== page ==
At least $4 billion — that's how much researchers say Hurricane Matthew has caused in property damage on the East Coast. And that's a conservative estimate.
CoreLogic released data Saturday estimating the cost of wind and storm damage from Matthew on insured homes and commercial buildings. At best, the cost will be $4-$6 billion.
But those estimates don't include additional water damage or even business interruptions that will likely take place in the coming weeks.
With all of that considered, Moody's analytics reportedly predicts the total economic cost could rival the $70 billion worth of damage caused by Superstorm Sandy.
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Hurricane Matthew made landfall in South Carolina on Saturday. At the time, it was a Category 1. Floodwaters caused the closing of several major roads and left millions on the coast without power.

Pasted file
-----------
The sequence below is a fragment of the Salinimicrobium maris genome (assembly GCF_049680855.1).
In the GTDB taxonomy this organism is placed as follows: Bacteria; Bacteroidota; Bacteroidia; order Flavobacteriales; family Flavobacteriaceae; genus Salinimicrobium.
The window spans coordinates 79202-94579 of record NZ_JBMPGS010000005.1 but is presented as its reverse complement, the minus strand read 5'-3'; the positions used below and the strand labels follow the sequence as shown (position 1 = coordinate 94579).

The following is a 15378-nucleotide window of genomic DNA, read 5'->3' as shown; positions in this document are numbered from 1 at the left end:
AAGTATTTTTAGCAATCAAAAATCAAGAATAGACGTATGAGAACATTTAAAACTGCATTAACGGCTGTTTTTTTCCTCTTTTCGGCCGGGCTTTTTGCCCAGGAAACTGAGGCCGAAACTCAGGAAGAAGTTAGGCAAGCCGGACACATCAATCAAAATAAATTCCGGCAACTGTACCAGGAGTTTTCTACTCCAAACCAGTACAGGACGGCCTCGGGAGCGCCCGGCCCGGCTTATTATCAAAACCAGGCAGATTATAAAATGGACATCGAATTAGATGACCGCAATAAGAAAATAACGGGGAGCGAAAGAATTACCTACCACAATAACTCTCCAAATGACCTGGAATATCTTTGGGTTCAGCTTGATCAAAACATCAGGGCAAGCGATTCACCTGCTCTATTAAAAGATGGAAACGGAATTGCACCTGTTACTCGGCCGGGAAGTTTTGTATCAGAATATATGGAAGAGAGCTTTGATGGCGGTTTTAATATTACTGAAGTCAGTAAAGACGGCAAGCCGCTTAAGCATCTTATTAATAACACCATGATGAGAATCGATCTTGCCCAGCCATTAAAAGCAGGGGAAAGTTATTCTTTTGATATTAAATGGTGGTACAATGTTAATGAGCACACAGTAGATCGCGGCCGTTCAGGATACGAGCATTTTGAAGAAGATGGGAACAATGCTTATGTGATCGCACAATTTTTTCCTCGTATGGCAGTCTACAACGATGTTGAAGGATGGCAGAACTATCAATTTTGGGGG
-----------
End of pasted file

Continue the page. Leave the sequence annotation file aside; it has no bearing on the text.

The storm has also been blamed for more than a dozen deaths in the coastal states it hit. Newsy's partners at WPTV report Hurricane Matthew has been downgraded to a post-tropical cyclone.
An official death toll in the U.S. hasn't been released, but The New York Times reports seven people died in North Carolina, three people died in Georgia and at least six deaths were recorded in Florida. All four states have declared a state of emergency.
The U.S. damage is only a fraction of the damage Hurricane Matthew caused in Haiti. Early estimates put the death toll there at more than 800, and officials told the BBC some areas of the country have been completely leveled.
Hurricane Matthew hit the Caribbean nation the morning of Oct. 4 at a Category 4. Haiti had not seen a hurricane of that magnitude since 1964.